THE END OF THE FIRST WORLD WAR WAS A TURNING POINT FOR CANADIAN WOMEN. Between 1914 and 1918, they’d not only kept the home fires burning while the men served overseas, women had stepped into their shoes in offices, factories and farms and had run the social organizations that supplied the front with socks, cigarettes and food.
Their increased social awareness demanded change. The Suffragist movement had simmered for decades with women like Nellie McClung and Picton’s own Letitia Youmans of the Women’s Christian Temperance Union advocating for better workplace safety, public health, temperance and for women’s right to vote. It came to a boil after the War as more and more women fought for a voice in government and social reform.
In the spring of 1918, Sir Robert Borden’s Union government introduced a bill calling for universal female suffrage – the female right to vote – but it faced opposition.
One Member of Parliament is quoted saying, “I say that the Holy Scripture, theology, ancient philosophy, Christian philosophy, history, anatomy, physiology, political economy, and feminine psychology all seem to indicate that the place of women in this world is not amid the strife of the political arena, but in her home.”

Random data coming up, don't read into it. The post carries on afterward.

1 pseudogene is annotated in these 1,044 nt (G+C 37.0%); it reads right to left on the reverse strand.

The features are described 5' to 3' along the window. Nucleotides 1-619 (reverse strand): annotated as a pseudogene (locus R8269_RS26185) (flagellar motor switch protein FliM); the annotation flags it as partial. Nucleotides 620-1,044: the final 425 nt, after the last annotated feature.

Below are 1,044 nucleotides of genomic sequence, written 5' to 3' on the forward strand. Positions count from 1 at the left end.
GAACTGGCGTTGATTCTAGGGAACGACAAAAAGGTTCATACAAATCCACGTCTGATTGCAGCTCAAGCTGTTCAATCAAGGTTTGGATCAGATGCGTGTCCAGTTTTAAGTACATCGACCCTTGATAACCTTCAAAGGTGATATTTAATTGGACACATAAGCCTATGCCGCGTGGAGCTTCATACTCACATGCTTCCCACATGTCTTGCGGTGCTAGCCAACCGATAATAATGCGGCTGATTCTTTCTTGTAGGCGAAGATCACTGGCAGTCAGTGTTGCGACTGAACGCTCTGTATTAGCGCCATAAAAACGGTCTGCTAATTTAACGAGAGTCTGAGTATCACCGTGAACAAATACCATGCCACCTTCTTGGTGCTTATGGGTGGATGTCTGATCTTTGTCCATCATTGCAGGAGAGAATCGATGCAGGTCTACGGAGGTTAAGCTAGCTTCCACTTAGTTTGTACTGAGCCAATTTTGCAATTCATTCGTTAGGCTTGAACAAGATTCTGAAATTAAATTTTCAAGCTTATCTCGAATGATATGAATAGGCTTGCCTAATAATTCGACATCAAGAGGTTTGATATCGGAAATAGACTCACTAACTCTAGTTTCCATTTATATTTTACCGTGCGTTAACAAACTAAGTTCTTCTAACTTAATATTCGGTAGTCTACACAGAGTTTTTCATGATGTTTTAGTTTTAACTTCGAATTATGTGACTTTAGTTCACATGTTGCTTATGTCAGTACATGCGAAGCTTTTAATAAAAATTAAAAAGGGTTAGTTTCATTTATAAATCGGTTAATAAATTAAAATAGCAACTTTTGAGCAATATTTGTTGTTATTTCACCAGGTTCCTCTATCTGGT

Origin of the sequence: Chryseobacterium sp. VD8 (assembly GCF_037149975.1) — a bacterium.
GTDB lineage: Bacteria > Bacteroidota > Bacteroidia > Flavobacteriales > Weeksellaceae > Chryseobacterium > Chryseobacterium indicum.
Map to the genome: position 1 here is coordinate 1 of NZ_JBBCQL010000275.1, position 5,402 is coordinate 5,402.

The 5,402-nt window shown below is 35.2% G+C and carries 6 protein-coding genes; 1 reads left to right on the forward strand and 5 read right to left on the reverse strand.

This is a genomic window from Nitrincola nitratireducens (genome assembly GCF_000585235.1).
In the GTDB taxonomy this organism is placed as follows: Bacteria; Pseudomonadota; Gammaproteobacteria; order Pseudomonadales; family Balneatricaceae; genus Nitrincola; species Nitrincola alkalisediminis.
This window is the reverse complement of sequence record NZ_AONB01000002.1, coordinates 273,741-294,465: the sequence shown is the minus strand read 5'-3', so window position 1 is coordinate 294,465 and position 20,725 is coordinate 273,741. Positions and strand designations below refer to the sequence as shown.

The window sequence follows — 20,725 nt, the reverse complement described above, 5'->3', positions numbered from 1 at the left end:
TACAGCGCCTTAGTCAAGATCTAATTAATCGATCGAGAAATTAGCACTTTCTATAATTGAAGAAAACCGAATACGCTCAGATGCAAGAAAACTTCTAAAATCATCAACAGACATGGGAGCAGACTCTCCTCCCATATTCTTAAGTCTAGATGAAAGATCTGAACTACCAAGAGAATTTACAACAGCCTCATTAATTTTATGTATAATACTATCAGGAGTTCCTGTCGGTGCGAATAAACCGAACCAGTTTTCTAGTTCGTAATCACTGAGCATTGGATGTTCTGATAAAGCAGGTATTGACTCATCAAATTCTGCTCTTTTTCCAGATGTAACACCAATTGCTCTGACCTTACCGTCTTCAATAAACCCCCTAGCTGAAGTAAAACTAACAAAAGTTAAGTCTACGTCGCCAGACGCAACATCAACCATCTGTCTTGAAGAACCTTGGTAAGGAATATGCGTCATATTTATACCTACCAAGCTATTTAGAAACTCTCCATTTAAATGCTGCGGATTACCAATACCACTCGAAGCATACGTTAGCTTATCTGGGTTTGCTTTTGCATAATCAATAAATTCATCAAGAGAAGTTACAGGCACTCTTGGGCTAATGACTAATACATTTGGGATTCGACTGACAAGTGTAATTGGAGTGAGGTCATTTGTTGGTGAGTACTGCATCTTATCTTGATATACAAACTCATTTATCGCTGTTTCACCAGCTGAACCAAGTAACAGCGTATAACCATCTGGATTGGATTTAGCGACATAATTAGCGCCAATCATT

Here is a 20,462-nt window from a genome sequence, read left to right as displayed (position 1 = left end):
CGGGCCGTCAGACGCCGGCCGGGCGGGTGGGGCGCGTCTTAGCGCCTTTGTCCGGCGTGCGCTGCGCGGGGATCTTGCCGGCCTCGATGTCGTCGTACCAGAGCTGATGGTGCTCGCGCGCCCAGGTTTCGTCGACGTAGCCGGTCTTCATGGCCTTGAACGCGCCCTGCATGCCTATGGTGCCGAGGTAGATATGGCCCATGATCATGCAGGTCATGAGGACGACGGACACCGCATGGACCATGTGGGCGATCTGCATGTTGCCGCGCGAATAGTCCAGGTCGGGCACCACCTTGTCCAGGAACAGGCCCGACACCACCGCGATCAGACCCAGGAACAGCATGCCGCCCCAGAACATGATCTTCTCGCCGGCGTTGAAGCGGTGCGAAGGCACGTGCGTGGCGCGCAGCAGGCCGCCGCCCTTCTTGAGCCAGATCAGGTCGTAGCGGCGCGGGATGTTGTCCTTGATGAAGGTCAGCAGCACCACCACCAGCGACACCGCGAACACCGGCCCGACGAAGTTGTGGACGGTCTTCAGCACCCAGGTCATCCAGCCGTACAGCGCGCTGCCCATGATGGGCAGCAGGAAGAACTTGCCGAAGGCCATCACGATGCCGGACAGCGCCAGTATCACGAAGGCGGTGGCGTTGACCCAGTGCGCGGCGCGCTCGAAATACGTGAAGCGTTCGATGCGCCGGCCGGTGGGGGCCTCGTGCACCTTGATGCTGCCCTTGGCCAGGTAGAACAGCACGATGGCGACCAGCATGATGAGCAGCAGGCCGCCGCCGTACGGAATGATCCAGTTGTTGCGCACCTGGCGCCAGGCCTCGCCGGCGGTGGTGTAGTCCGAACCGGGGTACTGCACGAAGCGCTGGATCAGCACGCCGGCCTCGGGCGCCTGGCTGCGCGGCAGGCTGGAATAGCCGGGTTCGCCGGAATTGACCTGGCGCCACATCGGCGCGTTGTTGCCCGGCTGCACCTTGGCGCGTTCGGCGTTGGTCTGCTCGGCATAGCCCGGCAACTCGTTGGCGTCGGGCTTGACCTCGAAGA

An amended bill, the Federal Women’s Franchise Act, passed in the House of Commons on May 24, 1918 giving all Canadian women who were British subjects aged 21 and over, the right to vote in federal elections. It was a start, but the Act left out First Nations women and women who were not British subjects.